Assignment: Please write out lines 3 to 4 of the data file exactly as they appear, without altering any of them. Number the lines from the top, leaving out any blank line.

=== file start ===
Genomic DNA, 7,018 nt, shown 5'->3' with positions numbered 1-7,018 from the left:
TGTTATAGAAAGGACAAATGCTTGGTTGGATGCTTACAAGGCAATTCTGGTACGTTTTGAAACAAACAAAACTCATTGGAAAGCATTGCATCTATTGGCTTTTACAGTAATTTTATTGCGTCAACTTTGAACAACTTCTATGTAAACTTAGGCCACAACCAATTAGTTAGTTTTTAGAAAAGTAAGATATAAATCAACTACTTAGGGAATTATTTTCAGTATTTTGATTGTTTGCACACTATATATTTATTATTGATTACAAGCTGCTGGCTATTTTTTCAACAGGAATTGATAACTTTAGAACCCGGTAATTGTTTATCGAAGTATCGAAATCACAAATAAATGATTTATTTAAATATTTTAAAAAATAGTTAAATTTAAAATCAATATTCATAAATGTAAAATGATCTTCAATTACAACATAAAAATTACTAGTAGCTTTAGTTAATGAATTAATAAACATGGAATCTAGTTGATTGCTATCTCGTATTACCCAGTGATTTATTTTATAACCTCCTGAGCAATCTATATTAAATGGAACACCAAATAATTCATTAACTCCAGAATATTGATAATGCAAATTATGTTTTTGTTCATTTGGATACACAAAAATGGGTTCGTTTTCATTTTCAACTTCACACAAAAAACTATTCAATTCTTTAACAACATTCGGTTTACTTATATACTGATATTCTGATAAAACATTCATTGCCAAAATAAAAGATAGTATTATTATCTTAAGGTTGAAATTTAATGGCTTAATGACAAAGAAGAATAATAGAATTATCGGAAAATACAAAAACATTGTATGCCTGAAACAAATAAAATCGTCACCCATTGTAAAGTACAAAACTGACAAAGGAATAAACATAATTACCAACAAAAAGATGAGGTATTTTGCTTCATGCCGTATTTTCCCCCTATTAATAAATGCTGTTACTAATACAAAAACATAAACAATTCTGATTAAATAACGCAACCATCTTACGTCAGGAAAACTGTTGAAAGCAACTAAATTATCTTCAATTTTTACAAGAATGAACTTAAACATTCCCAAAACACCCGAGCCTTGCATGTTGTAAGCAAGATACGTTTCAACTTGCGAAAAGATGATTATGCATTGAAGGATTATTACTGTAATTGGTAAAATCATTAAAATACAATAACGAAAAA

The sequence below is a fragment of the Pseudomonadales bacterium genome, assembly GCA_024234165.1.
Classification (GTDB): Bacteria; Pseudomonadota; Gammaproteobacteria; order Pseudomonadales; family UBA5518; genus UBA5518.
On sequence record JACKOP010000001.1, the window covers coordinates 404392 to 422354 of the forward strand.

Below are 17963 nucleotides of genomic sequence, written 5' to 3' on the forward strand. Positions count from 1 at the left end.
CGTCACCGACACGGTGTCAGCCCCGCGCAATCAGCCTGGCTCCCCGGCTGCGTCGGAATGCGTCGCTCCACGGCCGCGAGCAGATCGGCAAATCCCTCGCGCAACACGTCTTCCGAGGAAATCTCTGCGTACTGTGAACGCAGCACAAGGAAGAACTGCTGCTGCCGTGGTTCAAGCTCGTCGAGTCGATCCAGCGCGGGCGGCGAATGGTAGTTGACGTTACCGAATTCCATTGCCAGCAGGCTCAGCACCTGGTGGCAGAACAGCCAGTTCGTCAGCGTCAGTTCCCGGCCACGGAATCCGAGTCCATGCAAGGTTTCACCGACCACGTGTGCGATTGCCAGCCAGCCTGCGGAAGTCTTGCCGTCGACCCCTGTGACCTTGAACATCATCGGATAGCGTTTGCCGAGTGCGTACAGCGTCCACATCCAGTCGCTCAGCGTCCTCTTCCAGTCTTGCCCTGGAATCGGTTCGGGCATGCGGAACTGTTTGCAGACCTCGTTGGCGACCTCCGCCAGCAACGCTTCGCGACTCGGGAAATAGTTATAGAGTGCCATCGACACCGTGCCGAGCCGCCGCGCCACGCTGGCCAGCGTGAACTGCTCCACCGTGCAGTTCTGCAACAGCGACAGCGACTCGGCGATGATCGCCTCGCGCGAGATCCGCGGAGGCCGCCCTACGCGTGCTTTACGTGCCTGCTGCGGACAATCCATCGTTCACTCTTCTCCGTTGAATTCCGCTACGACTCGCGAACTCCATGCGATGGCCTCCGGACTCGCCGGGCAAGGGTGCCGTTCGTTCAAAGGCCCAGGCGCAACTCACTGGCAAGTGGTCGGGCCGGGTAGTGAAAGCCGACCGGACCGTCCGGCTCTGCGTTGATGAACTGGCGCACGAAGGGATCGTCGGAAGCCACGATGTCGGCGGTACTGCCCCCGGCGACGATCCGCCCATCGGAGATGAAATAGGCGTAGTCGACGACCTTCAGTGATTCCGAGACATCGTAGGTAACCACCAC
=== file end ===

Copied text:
The sequence below is a fragment of the Pseudomonadales bacterium genome, assembly GCA_024234165.1.
Classification (GTDB): Bacteria; Pseudomonadota; Gammaproteobacteria; order Pseudomonadales; family UBA5518; genus UBA5518.